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Nal'ibali's Storyplay Co-ordinator, Nadia Lubowski, travelled to KwaZulu-Natal to train and support ECD practitioners in their implementation of the Storyplay approach. In this piece, she relays her personal and professional experience in helping spread the power of stories: We had been driving since 7am, we had visited six early childhood development (ECD) sites by mid-afternoon. My thoughts were meandering between endless questions and absorbing and experiencing...
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The dangers of the single story

Posted on
August, 25th 2015
Catherine Kell, Associate Professor of Linguistics specialising in literary studies at the University of the Western Cape, speaks to us about the danger of the single story and necessity of different narratives: A group of lees-mammies (reading-mommies) talked to me about story-telling in their lives when they were young children growing up on wine farms in the Western Cape where their parents worked as labourers....
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Omphile is a 13-year-old Grade 7 learner at Prinshof School for blind and visually imapired children. She has congenital glaucoma and therefore has limited eyesight. Omphile has always enjoyed reading – perhaps because everyone else in her family reads – and would like to encourage adults and older caregivers to help other blind or visually imapired children experience the joy she has found in...
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The healing power of stories

Posted on
August, 17th 2015
Reading and telling stories are important activities that encourage children to develop their imaginations,  excellent memories and increase their vocabularies. As part of our broader ‘Story Power’ campaign, we embarked on a two-day programme of  ‘Healing through Stories’ workshops designed to use stories – written, told and read – to help children to make sense of their hardships, in a fun environment where play...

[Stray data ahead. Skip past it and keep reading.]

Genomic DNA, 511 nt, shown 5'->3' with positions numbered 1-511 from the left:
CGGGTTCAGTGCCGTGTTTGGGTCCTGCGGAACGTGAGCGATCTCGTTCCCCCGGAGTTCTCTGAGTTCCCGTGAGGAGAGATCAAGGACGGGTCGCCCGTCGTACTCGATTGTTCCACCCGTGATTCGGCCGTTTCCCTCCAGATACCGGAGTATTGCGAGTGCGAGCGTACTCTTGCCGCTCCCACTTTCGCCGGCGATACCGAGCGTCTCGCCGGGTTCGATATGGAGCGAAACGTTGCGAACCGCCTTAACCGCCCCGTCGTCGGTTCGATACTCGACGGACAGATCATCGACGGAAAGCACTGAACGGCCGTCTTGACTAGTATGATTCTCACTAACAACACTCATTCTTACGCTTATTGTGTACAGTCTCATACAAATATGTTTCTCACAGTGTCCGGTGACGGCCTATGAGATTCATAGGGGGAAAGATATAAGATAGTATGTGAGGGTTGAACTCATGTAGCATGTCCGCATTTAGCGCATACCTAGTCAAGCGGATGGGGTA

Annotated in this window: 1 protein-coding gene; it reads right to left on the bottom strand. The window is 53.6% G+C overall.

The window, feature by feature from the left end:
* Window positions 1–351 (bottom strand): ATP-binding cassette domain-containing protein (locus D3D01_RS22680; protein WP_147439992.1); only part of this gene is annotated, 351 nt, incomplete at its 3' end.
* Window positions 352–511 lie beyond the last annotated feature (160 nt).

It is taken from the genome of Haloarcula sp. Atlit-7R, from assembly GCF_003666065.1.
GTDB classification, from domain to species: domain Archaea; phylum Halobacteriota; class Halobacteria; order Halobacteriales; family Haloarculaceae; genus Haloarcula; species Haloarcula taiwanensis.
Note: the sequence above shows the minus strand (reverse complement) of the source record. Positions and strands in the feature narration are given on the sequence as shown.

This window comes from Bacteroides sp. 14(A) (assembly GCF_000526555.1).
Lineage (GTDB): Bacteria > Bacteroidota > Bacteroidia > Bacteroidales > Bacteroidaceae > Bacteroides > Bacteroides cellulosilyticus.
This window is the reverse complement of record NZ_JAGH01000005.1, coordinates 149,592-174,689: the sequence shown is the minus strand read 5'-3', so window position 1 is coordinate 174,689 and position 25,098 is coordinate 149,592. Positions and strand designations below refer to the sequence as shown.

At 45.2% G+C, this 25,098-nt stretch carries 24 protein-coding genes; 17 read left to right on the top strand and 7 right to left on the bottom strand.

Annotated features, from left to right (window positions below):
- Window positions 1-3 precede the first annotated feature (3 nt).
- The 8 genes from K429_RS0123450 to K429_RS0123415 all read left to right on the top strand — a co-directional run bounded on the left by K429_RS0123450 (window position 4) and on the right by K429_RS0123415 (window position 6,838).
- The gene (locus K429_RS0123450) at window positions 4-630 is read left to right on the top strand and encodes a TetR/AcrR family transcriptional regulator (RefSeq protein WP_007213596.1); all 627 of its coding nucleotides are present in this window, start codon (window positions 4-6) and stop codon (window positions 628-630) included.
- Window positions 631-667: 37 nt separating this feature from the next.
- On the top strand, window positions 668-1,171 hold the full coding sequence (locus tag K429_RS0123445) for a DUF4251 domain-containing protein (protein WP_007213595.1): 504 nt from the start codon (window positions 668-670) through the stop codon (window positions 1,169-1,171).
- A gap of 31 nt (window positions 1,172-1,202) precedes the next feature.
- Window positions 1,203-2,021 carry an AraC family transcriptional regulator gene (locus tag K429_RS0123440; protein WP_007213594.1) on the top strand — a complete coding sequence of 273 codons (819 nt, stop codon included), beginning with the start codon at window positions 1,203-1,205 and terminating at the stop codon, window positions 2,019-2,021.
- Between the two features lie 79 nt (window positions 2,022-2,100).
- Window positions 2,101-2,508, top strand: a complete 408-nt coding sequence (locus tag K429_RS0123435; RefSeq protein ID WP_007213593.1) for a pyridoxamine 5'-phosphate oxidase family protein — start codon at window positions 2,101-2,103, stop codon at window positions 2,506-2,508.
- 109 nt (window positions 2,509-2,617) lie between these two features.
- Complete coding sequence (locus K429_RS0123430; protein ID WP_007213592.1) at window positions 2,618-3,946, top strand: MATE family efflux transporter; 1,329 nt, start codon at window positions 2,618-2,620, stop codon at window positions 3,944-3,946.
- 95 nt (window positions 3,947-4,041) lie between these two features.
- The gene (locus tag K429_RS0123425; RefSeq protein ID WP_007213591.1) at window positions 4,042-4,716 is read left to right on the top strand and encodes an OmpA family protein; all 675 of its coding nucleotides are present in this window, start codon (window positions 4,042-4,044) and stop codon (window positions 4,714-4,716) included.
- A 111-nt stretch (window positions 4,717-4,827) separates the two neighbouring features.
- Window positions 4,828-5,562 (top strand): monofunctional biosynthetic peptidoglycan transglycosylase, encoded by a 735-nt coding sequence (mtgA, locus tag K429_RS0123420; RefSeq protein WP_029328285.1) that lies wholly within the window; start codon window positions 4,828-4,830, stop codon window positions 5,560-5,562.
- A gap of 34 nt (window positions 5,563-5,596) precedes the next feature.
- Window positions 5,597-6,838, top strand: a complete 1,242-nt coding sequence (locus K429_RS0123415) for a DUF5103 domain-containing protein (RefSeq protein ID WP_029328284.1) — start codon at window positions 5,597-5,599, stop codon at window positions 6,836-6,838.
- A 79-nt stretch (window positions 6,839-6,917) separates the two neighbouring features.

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Women's month: Literacy superwomen

Posted on
August, 17th 2015
This Women’s Day we salute local librarians, teachers and literacy activists for being inspiring change-makers in their community. The literacy librarian: Edith Khuzwayo Edith Fezeka Khuzwayo, the Managing Librarian at the Murray Park Library in the City of Johannesburg, is one of those community members who should be celebrated not just on Women’s Day but every day of the year. In addition to managing the day-to-day running...
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Youth Month is a good time to reflect on the past. Our past. It is when we take a moment of silence to remember those who died to liberate us. It is important to remember. And stories are an essential part of remembering. Stories enable us to view past events as if we were part of it. As readers, we are able to step into...
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With US paediatricians now prescribing reading with children as part of their essential care, Malini Mohana speaks to local experts to see how they think the power of stories can shape children’s social, cognitive and emotional wellbeing. Storytelling is the primal way in which human beings organise and compartmentalise their experiences. We’re not just narrators of things that happen around us; we’re also the narrators...
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They're just words on a page, but books can take you places and open up worlds of wonder, enlightenment, and imagination for your children. This June, Gus Silber reflects on the role his own father played in shaping his future through books and stories and the power of parents to pass on this important tradition. I grew up in a house without walls, and a...
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In praise of reading aloud

Posted on
June, 14th 2015
South African author Linda Rode is well known in the children’s book world as an avid collector and lover of fairytales.  Having authored three prize-winning children’s books of her own, compiled and contributed to a further 12 children’s anthologies and translated numerous of books and stories for children, her storytelling style is perfect for reading aloud: Since it’ll be three to four years before the...
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How family storytelling helps us grow

Posted on
June, 14th 2015
Award-winning South African author Maxine Case reflects on the role of intergenerational storytelling in preserving family history and supporting children’s literacy development: During the school holidays, my sisters and I would join our cousins at our grandmother’s house. With 10 children underfoot, Ma had little time to devote to any of us, but she was fond of me. Like her, I was a bookworm. Ma knew...
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